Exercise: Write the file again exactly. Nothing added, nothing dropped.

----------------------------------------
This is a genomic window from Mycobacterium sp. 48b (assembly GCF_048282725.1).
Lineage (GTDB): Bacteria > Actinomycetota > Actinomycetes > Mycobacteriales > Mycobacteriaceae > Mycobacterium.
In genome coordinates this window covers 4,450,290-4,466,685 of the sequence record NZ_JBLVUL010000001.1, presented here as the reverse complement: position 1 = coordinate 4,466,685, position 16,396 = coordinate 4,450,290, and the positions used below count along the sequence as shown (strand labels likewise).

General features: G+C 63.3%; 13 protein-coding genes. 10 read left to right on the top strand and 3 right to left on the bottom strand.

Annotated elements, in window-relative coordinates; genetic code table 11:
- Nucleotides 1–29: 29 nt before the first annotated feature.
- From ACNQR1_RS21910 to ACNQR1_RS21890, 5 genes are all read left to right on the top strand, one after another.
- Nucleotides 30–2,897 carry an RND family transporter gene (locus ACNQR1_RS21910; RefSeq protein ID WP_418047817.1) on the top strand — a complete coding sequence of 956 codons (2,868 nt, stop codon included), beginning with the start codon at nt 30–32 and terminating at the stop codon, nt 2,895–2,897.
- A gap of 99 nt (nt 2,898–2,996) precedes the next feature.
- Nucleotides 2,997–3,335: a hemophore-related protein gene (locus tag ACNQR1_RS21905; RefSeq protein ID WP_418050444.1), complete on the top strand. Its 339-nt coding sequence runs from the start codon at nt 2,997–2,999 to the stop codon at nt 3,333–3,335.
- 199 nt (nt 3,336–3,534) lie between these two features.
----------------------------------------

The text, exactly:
This is a genomic window from Mycobacterium sp. 48b (assembly GCF_048282725.1).
Lineage (GTDB): Bacteria > Actinomycetota > Actinomycetes > Mycobacteriales > Mycobacteriaceae > Mycobacterium.
In genome coordinates this window covers 4,450,290-4,466,685 of the sequence record NZ_JBLVUL010000001.1, presented here as the reverse complement: position 1 = coordinate 4,466,685, position 16,396 = coordinate 4,450,290, and the positions used below count along the sequence as shown (strand labels likewise).

General features: G+C 63.3%; 13 protein-coding genes. 10 read left to right on the top strand and 3 right to left on the bottom strand.

Annotated elements, in window-relative coordinates; genetic code table 11:
- Nucleotides 1–29: 29 nt before the first annotated feature.
- From ACNQR1_RS21910 to ACNQR1_RS21890, 5 genes are all read left to right on the top strand, one after another.
- Nucleotides 30–2,897 carry an RND family transporter gene (locus ACNQR1_RS21910; RefSeq protein ID WP_418047817.1) on the top strand — a complete coding sequence of 956 codons (2,868 nt, stop codon included), beginning with the start codon at nt 30–32 and terminating at the stop codon, nt 2,895–2,897.
- A gap of 99 nt (nt 2,898–2,996) precedes the next feature.
- Nucleotides 2,997–3,335: a hemophore-related protein gene (locus tag ACNQR1_RS21905; RefSeq protein ID WP_418050444.1), complete on the top strand. Its 339-nt coding sequence runs from the start codon at nt 2,997–2,999 to the stop codon at nt 3,333–3,335.
- 199 nt (nt 3,336–3,534) lie between these two features.